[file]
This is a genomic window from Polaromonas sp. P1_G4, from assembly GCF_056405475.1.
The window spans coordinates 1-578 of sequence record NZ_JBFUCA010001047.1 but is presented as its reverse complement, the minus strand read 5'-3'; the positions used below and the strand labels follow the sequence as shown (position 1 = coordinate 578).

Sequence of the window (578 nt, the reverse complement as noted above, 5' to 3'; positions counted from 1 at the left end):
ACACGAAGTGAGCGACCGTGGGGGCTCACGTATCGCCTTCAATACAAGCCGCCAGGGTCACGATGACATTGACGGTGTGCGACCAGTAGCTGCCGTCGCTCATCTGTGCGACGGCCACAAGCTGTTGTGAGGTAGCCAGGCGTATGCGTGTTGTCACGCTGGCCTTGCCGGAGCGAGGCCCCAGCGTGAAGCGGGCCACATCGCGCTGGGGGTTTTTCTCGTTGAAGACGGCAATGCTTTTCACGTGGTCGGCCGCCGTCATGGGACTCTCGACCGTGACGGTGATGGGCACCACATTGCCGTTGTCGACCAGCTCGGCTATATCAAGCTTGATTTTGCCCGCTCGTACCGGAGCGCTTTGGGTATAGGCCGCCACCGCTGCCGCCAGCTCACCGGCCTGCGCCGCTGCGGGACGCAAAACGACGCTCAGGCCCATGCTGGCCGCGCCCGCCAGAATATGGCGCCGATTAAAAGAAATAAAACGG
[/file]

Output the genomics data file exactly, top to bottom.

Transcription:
This is a genomic window from Polaromonas sp. P1_G4, from assembly GCF_056405475.1.
The window spans coordinates 1-578 of sequence record NZ_JBFUCA010001047.1 but is presented as its reverse complement, the minus strand read 5'-3'; the positions used below and the strand labels follow the sequence as shown (position 1 = coordinate 578).

Sequence of the window (578 nt, the reverse complement as noted above, 5' to 3'; positions counted from 1 at the left end):
ACACGAAGTGAGCGACCGTGGGGGCTCACGTATCGCCTTCAATACAAGCCGCCAGGGTCACGATGACATTGACGGTGTGCGACCAGTAGCTGCCGTCGCTCATCTGTGCGACGGCCACAAGCTGTTGTGAGGTAGCCAGGCGTATGCGTGTTGTCACGCTGGCCTTGCCGGAGCGAGGCCCCAGCGTGAAGCGGGCCACATCGCGCTGGGGGTTTTTCTCGTTGAAGACGGCAATGCTTTTCACGTGGTCGGCCGCCGTCATGGGACTCTCGACCGTGACGGTGATGGGCACCACATTGCCGTTGTCGACCAGCTCGGCTATATCAAGCTTGATTTTGCCCGCTCGTACCGGAGCGCTTTGGGTATAGGCCGCCACCGCTGCCGCCAGCTCACCGGCCTGCGCCGCTGCGGGACGCAAAACGACGCTCAGGCCCATGCTGGCCGCGCCCGCCAGAATATGGCGCCGATTAAAAGAAATAAAACGG